As the Quebec election campaign entered its first full day, the Parti Québécois promised a revised and strengthened version of the historic French-language charter within the first 100 days if it formed the next provincial government.
On Monday, the first full day of the Quebec election campaign, Paul St-Pierre Plamondon pledged and emphasized the need to take action to stop the decline of the French language.
Bill 101, the French-language charter, was initially passed into law by the René Lévesque administration in August 1977. The legislation meant ending English dominance in the province while defending and promoting the local tongue. It completely changed Quebec’s linguistic landscape, and for more than 40 years, it has received widespread praise and harsh criticism.
The party’s leader, who supports Quebec’s separation from Canada, told reporters that now was not the time for “half-measures and half-truths.”
The Parti Québécois claims that Bill 96, a new language bill passed by the Coalition Avenir Québec (CAQ) government, falls short of protecting the French language and culture. The CAQ, according to St-Pierre Plamondon, has let down Quebecers.
He mainly referred to the fact that, according to the most recent census release, the percentage of people who speak primarily French at home is still decreasing in almost all provinces and territories, including Quebec.
According to St-Pierre Plamondon, the fear of the Quebec people losing their language exists in the short term.
St-Pierre Plamondon wants the junior colleges in the province, often known as CEGEPs, should be included in the charter. However, non-anglophone students would be unable to enroll in English-language CEGEPs if this happened. Currently, Bill 101 only applies to the elementary and secondary levels, when allophone and francophone students are required to attend French-language institutions.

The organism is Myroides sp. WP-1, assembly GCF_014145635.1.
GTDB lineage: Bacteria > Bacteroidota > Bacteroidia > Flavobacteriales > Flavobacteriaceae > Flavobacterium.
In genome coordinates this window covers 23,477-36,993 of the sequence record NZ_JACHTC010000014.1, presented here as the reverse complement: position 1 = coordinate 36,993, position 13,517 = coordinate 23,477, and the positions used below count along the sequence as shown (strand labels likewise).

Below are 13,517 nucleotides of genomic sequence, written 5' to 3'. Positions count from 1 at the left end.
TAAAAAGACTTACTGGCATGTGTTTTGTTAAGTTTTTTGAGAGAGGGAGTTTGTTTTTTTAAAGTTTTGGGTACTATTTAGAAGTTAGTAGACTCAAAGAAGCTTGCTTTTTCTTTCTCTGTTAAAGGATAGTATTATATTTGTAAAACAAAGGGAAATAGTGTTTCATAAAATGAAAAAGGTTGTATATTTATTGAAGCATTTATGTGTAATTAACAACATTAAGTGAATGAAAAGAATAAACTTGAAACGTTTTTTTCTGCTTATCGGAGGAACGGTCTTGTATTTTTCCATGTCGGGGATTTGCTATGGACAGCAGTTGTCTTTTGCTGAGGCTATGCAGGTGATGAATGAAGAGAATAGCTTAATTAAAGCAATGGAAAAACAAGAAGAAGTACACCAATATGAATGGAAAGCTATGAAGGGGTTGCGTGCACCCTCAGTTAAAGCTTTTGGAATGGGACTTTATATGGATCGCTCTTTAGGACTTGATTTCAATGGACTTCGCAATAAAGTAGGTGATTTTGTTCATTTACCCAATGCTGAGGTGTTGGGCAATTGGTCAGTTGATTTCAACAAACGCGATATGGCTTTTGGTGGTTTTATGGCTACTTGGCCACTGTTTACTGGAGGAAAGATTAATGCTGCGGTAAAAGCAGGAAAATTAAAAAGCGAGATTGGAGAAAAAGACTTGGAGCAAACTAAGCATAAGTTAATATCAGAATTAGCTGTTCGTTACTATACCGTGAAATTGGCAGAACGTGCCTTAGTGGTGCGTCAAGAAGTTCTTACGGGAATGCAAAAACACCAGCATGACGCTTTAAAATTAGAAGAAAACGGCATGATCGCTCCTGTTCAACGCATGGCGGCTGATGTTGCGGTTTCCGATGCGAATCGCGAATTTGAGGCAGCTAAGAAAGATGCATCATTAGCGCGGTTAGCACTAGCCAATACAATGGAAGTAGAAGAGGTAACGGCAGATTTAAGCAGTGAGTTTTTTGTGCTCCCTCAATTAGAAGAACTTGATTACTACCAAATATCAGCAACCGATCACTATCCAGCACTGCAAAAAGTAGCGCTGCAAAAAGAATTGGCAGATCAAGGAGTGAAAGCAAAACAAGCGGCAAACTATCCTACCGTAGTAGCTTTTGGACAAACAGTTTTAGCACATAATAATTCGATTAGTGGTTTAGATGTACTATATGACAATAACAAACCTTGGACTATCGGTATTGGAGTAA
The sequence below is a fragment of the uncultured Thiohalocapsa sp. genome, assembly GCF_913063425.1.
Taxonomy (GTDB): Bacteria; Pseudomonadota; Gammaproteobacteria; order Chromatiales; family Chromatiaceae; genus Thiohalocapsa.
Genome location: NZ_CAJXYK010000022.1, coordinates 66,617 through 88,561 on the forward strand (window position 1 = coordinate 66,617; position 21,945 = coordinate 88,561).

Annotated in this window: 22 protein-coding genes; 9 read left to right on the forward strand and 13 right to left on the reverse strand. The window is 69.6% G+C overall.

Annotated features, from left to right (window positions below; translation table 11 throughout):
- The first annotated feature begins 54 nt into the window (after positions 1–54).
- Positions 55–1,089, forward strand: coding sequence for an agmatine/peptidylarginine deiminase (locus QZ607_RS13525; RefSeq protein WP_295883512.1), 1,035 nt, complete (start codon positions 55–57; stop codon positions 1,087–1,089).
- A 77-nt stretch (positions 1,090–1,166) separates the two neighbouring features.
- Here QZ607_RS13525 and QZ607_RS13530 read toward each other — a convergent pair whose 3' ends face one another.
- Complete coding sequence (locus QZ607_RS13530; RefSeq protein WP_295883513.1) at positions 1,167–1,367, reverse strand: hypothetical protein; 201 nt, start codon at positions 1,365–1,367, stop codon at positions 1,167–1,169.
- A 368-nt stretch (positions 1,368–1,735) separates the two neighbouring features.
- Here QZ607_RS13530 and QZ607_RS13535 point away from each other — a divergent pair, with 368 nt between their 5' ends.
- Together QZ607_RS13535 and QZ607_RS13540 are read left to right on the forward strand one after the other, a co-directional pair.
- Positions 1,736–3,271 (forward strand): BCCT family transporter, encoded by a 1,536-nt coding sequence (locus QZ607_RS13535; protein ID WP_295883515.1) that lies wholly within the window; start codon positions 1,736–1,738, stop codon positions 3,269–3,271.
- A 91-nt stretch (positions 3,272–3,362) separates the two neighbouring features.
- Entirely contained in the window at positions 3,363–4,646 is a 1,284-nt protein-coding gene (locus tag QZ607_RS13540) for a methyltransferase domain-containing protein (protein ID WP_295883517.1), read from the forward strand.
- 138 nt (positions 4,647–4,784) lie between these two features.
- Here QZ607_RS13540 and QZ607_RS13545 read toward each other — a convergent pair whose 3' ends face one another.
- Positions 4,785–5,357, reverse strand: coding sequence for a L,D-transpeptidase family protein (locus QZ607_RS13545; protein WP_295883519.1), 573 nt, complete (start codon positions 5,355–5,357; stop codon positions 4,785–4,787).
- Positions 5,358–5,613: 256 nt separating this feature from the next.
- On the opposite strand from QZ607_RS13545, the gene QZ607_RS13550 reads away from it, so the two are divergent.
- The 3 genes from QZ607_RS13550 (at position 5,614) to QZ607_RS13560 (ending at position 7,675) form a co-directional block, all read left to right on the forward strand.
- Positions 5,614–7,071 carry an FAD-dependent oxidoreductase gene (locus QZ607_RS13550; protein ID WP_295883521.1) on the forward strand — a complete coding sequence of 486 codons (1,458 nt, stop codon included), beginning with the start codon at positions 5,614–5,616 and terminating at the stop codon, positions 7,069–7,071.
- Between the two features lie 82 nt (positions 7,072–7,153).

Additionally, the PQ advocates that immigrants should already have a command of French before coming to Quebec and seeks stronger regulations for businesses and immigrants in addition to the educational system.
According to St. Pierre Plamondon, companies under federal regulation should be subject to Bill 101. In addition, under the PQ, communities with fewer than 33% of their population identifying as anglophones would lose their bilingual status.
Plamondon says such actions are crucial because they have a structural impact on the use of the French language and can potentially reverse the decline.
The PQ leader, running for his first office in the provincial assembly, committed to toughening the charter in the recently named Camille Laurin riding in Montreal’s northeast. Given that the late PQ minister Laurin is regarded as the author of Bill 101, St-Pierre Plamondon claimed it was appropriate to make the announcement there.
Additionally, the PQ hopes to increase its representation at the national assembly in the upcoming election as it is now polling in fifth place. Once dominant in the province, the party started the election campaign with only seven members. On October 3, voters go to the polls.
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